A camp taking place at USC Viterbi School of Engineering’s Institute of Engineering Community and Cultural Competence (IEC3) and Tata Consultancy Services (TCS) this week will introduce 32 predominantly African-American and Latino females in the L.A. area to STEM design thinking concepts and aerospace engineering.
Dr. Michelle Flowers Taylor, founding director at IEC3, said that the idea for the program came out of her doctoral research on academically high-achieving girls of color. In interviewing them, she realized that many of them found their way to STEM (science, technology, engineering, mathematics).
“I thought that was really interesting, how these girls are not only academically successful but they’re going against the stereotypes and succeeding in highly challenging fields as first-year college students,” Taylor said. “I then correlated my research into working with middle-school girls from the same population, primarily African-American and Latina. So I launched an institute here at USC IEC3 in 2015, and started working with middle-school groups, their teachers and their families, to create programming that is culturally responsive, problem-based learning in the field of engineering.”
The camp started on Monday morning and runs through Friday afternoon. The girls, age 11, 12 and 13, come from various middle schools in the Southern Los Angeles area and will be learning about aerospace and rocketry from day one.
“We will be applying our knowledge to build paper rockets catapulted by air,” Taylor said. “By the end of the week, the girls will design and build their own rocket that’s fueled by an engine. The purpose is for them to have a hand-on experience with rocketry, understanding what it is, the physics involved with rocketry, the social value of rockets — because many people don’t know that there are potential social impacts that are positive when we talk about rocketry because the payloads can help provide satellites to provide internet to rural communities, or satellites to monitor environmental changes.”
That connection to aerospace is key, Taylor said, because students from underserved populations often don’t see how rocketry has any impact on their lives.
“They may not connect with it,” she said. “But they do connect with societally relevant efforts, like helping other people communicate better. Or helping the environment. Or exploring other worlds, so we can improve our own existence here on Earth. So the angle is making aerospace relevant to the lives of girls who don’t typically find themselves interested in this field. The hope is to inspire them to say, ‘OK, I can see a place for myself working with rockets,’ or ‘I can see a place for myself working in this form of engineering.’ The angle is making aerospace and engineering relevant.”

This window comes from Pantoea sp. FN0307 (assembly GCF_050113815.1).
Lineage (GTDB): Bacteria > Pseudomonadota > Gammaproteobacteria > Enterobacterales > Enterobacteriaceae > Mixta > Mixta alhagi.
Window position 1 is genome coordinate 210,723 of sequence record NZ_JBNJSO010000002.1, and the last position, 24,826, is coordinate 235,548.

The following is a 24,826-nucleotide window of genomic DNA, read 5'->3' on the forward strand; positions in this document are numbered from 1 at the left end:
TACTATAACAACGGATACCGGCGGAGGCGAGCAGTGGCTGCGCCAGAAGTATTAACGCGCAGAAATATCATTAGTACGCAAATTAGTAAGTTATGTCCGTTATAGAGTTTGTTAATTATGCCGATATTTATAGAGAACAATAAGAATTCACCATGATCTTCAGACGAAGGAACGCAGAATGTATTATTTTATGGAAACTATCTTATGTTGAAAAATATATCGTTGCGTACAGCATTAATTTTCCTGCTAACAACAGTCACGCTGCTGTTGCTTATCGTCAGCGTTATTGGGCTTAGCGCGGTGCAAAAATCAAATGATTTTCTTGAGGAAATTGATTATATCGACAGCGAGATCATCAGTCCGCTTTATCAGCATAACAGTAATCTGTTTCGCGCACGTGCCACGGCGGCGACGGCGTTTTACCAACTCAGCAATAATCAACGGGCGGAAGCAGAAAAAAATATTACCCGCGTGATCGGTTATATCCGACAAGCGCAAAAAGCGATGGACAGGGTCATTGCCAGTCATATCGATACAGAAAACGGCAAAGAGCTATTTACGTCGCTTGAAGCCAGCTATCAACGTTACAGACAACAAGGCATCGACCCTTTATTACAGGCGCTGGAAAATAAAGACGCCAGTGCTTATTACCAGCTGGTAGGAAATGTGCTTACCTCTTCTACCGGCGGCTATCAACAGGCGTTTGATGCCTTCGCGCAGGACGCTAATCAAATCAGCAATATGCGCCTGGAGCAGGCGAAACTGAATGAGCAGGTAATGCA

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Flowers said the movie Hidden Figures had a short-lived impact, but the challenge is retaining that momentum. In addition, there are, of course, issues of institutional racism.
“I would say aerospace is probably no different than any other engineering field in that there are boundaries that exist for women and women of color,” Taylor said. “I don’t want to point the finger specifically at aerospace but I do want to say that, historically, there have been challenges. It wasn’t always easy for a person of color or a woman to feel comfortable if they walked into even an aerospace classroom at university level and they’re one of two or the only one. Research shows that can be a little bit unwelcoming — that might be a part of it, but I can’t speak for all of aerospace. I can really focus on preparing these girls for something that helps them have an interest, to potentially spark a desire to continue and persist over perceived difficulties or stereotypes within the field.”
Hillary McDonald, goIT specialist at TCS, added that another big challenge is introducing the concept of engineering to people who have never been exposed.
“Nobody really understands what engineering is until you’re in it or you know somebody who is an engineer,” McDonald said. “In order to want to be an engineer, I think you have to have exposure to that, of any kind, whether it’s aerospace or civil or any kind of engineering — you need some level of exposure at a young age. Most people who go on have a role model they can look up to. This does not exist in these girls’ lives yet, so we’re trying to provide some level of representation for them and some level of exposure, so they can go on and look for these things in the future. We’re providing role models and experiences so they can see themselves as engineers in the future.”